4. Rainfall across northern Australia has increased since the 1970s, particularly during the tropical wet season in north-western Australia.

  5. Oceans around Australia have warmed by about 1C since 1910, which is leading to longer and more frequent marine heatwaves that affect marine life such as corals.

  6. Sea levels around Australia have risen by more than 20cm since records began and the rate of sea level rise is accelerating.

  7. There has been a 30% increase in the acidity of Australian oceans since the 1800s and the current rate of change “is ten times faster than at any time in the past 300 million years”.

Karl Braganza, the bureau of meteorology’s manager of climate monitoring, said the increase in average temperature was having an impact on the frequency or amount of extremes Australia experienced in any given year.

“In general there’s been around a five-fold increase in extreme heat and that is consistent whether you look at monthly temperatures, day time temperatures or night time temperatures,” he said.

He said there had been a reduction in rainfall of 20% in south-western Australia and in some places that was as high as 26%. In south-eastern Australia, April to October rainfall had fallen by 11%.

The report also highlights an increase in the number of extreme fire danger days in many parts of Australia, particularly in southern and eastern Australia.

Braganza said there was a “clear shift” towards a lengthened fire season, more fire weather during that season and an increase in its severity.

“Often the worst fire weather occurs when you’ve had long-term drought, long-term above-average temperatures, maybe a short-term heatwave and then the meteorology that’s consistent with severe fire weather and the ability for fire to spread,” he said.

“It’s those types of compound events that are going to be most challenging going forward in terms of adapting to climate change in Australia.”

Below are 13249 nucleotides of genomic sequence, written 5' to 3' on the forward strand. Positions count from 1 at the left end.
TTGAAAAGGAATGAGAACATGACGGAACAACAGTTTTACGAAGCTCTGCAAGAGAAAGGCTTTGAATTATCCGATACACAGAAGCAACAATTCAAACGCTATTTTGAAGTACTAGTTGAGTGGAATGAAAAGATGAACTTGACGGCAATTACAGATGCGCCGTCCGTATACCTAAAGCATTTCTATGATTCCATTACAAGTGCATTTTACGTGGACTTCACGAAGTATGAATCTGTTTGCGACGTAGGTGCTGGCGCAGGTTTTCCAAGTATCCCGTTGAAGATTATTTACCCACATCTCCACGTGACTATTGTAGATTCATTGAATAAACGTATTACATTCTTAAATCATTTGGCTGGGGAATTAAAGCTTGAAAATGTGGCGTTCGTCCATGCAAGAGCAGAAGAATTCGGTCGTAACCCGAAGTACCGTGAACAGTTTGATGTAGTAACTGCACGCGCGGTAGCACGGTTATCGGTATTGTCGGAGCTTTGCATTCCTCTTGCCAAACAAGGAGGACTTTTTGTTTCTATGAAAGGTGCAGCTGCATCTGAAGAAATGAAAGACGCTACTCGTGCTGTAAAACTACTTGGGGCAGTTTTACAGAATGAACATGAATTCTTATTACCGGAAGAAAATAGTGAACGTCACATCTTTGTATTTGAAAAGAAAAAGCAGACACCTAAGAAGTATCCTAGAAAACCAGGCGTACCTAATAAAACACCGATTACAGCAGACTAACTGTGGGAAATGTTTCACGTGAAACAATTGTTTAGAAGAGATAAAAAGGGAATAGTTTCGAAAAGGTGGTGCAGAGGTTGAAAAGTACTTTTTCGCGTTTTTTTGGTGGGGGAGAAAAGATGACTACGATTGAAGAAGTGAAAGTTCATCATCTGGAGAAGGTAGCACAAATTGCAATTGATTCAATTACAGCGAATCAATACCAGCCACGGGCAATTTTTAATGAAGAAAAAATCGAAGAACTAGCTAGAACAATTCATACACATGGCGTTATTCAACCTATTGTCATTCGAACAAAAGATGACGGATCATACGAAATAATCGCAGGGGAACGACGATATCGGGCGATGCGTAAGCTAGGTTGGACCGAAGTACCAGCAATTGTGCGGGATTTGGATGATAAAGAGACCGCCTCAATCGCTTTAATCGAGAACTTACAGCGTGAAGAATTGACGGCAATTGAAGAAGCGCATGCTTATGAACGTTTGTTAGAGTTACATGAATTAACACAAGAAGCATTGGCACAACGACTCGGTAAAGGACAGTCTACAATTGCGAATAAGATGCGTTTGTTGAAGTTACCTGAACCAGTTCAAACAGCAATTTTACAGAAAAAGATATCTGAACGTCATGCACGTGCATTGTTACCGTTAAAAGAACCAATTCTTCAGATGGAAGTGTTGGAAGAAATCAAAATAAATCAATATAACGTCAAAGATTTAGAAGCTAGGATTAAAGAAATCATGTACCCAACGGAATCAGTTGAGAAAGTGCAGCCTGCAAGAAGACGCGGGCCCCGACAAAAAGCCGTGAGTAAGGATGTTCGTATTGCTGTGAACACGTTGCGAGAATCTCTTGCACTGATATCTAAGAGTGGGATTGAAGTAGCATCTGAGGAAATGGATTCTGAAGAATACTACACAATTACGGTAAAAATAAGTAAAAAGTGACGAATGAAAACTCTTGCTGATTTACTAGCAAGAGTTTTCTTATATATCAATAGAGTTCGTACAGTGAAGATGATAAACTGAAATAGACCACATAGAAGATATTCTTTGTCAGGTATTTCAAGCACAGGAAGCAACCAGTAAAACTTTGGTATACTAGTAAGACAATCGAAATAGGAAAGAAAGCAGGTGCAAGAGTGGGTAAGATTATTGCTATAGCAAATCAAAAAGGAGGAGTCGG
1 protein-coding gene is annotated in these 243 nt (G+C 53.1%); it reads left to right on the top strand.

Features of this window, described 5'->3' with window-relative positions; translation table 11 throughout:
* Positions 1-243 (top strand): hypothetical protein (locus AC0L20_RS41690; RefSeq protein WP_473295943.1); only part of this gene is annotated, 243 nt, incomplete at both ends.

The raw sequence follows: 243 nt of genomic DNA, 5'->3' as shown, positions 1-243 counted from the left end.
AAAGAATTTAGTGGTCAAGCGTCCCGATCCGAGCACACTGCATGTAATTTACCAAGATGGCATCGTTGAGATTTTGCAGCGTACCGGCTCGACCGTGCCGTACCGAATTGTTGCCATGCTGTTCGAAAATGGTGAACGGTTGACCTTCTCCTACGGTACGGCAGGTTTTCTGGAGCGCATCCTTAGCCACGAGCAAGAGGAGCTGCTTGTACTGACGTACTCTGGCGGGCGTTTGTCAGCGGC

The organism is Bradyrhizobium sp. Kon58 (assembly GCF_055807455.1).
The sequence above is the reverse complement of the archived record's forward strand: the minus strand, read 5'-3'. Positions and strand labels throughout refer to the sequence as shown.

David Cazzulino, the Great Barrier Reef campaigner for the Australian Marine Conservation Society, said the report confirmed what many Australians already knew about the rising risks of climate change.

“The big line around oceans warming one degree since 1910 is a huge wake-up call,” he said.

“It’s undeniable that warming oceans lead to more marine heatwaves, coral bleaching and coral mortality.”

He said the impact of climate change on the Great Barrier Reef, and climate change policy generally, would be a key campaign issue ahead of the 2019 federal election.

“We are running out of time to keep warming to a safe degree for the reef to have a future,” Cazzulino said.

Press link for more: The Guardian

We’re stealing our children’s future.

Listen to Greta Thunberg TED

Australia urgently needs a Green New Deal

81% of US Voters Support a #GreenNewDeal, #LabConf16 #COP24 #TheDrum #ClimateEmergency #StopAdani #ClimateStrike #SchoolStrike4Climate

It’s been little over a month since newly-elected Congresswoman Alexandria Ocasio Cortez joined some 200 young climate activists for a sit-in in soon-to-be House Majority Leader Nancy Pelosi’s office to demand that Democrats back a Green New Deal, a plan to transform the U.S. energy economy in order to stave off climate change and promote greater equality.